Cancer is diagnosed in more than one million people each year in the U.S. It is the second leading cause of death, exceeded only by heart disease.
About 77% of all cancers are diagnosed at ages 55 and older.
Overall, cancer incidence rates are higher in men than women. African-American men have the highest incidence followed by white, Hispanic, Asian/Pacific Islander, and American Indian/Alaskan Native men.
Presently, the risk of an American man developing cancer over his lifetime is one in two. Approximately one in three women in the United States will develop cancer.
It is estimated that 1.37 million new cases of cancer will be diagnosed in 2004, and more than 500,000 Americans will die from cancer this year.
Advances in prevention, treatment and detection over the past decade have reduced the risk of dying from cancer.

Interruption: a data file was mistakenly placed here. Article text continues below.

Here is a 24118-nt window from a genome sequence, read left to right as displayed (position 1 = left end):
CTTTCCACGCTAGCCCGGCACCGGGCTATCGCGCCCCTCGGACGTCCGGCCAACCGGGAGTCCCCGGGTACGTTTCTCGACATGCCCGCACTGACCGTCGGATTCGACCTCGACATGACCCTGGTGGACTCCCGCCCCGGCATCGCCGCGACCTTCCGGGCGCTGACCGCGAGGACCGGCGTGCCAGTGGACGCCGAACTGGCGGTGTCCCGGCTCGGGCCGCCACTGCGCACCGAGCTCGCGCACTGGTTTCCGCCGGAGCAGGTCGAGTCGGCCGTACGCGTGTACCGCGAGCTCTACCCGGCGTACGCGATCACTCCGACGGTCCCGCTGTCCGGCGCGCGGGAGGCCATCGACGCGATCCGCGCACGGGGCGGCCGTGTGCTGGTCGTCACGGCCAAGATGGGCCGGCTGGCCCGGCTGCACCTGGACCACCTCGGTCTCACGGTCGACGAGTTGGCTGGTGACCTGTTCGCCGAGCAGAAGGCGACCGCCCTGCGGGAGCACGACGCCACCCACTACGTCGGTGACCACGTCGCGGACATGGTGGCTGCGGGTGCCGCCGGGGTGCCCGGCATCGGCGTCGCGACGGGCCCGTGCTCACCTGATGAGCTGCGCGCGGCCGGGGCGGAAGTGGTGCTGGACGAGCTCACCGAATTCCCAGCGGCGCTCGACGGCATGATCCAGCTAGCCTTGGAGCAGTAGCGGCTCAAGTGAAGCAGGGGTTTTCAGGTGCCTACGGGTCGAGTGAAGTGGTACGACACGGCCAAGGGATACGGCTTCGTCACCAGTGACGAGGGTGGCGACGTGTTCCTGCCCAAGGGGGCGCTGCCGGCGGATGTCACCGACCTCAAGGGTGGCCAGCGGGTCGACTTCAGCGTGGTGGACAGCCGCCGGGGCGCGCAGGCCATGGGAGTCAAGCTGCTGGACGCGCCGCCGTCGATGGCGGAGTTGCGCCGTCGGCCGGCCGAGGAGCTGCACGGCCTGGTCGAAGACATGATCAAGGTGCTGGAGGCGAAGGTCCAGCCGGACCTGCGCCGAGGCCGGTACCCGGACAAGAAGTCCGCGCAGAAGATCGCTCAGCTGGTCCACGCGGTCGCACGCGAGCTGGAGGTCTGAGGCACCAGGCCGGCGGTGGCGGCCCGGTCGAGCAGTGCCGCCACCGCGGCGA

Cancer can't change who you are, but it can impact who you become.
Get the latest figures and trends on 10 cancer types, alcohol, nutrition, UV exposure, tobacco use, and occupational exposures.
For more information abut cancer and cancer statistics, download a copy of Cancer Facts and Figures from the American Cancer Society web site or call 1.800.ACS.2345 for a copy of the booklet.
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